The original standard for the Luer connection, ISO-594, consists of two parts, Part One: General Requirements and Part Two: Lock Fittings. The general requirements describe the tolerances for all of the dimensions of the basic Luer fitting along with procedures for gauging (sizing) the components, and testing for leak of air and fluids, separation force, and stress cracking.6,7 Manufacturers have their components tested to ensure that they comply with the standards’ requirements so that interconnection between all devices adherent to the standard is possible. The new standard for intravascular connectors, ISO 80369-7, essentially follows the original standard with some new limitations on the material properties and more stringent requirements for the precision of the dimensions intended to foster more secure connections. Connectors compliant with ISO 80369-7 should be backwards compatible with connectors compliant with ISO 594, but not necessarily vice versa.

To best understand how to use Luer connectors safely, we are fortunate to have commentary from Bruce C. Hansel, PhD, CCE, Principal & Chief Scientist, Accident and Forensic Investigation for ECRI Institute, with a focus on vascular connectors. Bruce Hansel has investigated patient injuries related to Luer connectors and provides an educational commentary on the Luer design as well as use strategies to mitigate the potential for patient harm. While we do not have enough information to identify what differences, if any, exist between different manufacturers of Luer designs that can contribute to a less than secure connection, Hansel provides valuable insights into how the Luer connection can be used to greatest effect.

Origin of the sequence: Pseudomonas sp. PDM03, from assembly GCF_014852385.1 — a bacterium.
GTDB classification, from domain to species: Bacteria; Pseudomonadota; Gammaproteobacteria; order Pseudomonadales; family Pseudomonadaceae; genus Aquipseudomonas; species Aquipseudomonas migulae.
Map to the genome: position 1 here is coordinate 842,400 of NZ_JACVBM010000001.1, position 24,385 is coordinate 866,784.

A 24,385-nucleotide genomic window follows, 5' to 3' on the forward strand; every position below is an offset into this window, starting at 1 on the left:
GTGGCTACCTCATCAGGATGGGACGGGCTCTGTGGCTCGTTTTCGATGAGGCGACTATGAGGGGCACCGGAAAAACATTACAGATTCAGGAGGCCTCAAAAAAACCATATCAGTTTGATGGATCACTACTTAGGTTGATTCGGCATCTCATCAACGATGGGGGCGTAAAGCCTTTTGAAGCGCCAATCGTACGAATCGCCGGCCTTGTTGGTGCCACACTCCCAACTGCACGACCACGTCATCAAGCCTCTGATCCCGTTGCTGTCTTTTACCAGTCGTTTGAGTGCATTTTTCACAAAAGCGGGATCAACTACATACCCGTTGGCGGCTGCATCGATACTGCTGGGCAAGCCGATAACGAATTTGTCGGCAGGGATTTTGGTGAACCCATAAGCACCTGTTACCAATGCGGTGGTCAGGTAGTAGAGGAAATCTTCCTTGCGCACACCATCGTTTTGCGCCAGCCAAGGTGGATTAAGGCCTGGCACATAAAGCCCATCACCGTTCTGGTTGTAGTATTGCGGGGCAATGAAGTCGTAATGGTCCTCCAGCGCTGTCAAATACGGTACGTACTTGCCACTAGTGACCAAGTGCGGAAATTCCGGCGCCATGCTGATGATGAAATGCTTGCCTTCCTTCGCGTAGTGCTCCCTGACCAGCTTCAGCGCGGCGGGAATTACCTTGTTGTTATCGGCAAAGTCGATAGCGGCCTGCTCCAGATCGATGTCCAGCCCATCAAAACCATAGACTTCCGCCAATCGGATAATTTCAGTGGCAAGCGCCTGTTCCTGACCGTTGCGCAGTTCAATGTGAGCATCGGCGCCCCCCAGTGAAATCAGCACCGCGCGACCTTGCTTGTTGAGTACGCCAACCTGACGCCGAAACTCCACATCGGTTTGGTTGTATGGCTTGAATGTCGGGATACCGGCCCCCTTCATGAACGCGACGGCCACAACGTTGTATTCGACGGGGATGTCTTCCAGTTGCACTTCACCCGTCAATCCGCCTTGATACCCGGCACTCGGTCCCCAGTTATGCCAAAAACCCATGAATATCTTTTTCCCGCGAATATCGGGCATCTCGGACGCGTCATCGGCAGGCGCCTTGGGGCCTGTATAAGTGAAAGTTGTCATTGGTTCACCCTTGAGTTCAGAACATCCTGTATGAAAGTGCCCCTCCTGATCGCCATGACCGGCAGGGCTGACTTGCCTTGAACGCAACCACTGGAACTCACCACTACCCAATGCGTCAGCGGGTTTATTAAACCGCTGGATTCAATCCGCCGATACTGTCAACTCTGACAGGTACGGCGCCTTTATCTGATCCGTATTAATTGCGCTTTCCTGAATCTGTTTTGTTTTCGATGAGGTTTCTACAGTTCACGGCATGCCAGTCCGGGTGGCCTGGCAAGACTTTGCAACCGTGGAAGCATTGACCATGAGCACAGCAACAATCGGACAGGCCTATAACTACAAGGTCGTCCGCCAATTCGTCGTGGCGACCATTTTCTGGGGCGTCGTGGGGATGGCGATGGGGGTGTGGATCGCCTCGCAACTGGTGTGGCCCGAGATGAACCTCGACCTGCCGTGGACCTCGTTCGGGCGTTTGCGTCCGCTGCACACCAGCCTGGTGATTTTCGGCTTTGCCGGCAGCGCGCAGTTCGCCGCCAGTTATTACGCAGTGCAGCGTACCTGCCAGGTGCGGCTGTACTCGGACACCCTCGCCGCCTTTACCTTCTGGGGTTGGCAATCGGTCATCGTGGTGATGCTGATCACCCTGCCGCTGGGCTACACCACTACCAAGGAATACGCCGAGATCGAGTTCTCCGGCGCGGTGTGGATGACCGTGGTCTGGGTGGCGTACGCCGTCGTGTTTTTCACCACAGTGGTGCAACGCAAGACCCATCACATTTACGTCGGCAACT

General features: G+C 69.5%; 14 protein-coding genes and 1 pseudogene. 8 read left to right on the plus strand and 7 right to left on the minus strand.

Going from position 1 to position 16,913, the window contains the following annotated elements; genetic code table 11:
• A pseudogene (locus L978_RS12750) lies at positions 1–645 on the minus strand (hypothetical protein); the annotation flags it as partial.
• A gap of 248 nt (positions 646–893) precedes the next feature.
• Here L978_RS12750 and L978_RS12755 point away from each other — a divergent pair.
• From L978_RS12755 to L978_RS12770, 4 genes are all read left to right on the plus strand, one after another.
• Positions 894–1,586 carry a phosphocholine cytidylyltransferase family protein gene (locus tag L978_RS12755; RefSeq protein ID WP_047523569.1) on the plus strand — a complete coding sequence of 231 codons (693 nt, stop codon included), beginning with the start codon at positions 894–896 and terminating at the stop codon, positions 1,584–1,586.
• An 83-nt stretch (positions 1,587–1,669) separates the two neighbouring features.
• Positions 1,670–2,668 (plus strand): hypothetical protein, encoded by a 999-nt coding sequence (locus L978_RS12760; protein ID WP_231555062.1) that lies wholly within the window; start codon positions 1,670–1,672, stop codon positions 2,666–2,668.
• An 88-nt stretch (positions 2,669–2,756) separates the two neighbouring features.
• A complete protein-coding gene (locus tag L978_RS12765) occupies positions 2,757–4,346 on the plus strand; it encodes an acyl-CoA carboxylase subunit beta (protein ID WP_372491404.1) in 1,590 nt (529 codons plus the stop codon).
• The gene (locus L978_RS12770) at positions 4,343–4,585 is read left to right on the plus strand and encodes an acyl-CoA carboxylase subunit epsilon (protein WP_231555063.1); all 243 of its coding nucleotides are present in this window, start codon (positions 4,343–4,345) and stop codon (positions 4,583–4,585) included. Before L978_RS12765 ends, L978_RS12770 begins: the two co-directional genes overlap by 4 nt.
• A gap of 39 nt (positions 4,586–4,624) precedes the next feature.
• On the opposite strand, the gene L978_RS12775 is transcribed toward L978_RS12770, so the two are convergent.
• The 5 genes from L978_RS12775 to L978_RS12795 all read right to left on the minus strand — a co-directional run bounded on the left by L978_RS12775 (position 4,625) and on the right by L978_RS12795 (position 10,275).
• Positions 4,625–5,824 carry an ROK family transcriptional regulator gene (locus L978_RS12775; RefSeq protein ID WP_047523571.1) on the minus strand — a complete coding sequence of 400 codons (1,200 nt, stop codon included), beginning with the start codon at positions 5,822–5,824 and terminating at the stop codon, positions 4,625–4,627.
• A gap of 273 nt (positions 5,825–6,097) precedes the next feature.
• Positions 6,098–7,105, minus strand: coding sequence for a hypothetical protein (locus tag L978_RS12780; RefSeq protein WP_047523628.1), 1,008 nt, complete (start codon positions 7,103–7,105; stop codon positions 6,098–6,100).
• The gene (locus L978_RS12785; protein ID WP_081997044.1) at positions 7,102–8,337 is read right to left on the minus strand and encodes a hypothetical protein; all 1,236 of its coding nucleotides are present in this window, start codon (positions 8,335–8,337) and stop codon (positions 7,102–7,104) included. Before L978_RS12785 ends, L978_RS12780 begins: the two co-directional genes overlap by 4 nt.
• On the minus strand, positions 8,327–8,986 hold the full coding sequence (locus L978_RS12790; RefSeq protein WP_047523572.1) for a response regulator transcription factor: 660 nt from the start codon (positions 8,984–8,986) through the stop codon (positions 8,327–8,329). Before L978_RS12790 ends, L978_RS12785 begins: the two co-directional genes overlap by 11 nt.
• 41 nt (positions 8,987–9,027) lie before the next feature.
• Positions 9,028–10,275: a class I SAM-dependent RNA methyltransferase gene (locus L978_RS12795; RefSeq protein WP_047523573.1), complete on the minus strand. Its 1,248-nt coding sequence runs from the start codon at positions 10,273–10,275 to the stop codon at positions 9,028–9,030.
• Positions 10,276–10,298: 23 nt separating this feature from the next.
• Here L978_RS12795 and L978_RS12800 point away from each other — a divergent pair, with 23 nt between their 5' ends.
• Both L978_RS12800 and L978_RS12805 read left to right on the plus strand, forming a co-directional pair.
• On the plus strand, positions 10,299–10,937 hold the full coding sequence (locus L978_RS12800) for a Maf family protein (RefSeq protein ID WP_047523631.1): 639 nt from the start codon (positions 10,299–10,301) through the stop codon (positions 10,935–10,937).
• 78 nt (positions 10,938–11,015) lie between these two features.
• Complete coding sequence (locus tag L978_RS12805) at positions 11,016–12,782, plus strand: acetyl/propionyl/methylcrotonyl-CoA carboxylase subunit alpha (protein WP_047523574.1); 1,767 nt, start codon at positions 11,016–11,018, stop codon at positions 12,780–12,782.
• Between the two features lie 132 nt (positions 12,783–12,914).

The Luer connector is so simple to use, it is easy to be “lured” into thinking that it does not matter how we make the connection. While we are likely to see slow but progressive adoption of the new standard for preventing misconnection between incompatible applications, the basic use of a tapered connector will continue, especially for vascular access. Proper use can help to minimize leaks and disconnects that can lead to patient injury.


Jeffrey M. Feldman, MD, MSE, is chair or the APSF Committee on Technology, professor of Clinical Anesthesiology, Children’s Hospital of Philadelphia, Perelman School of Medicine– University of Pennsylvania.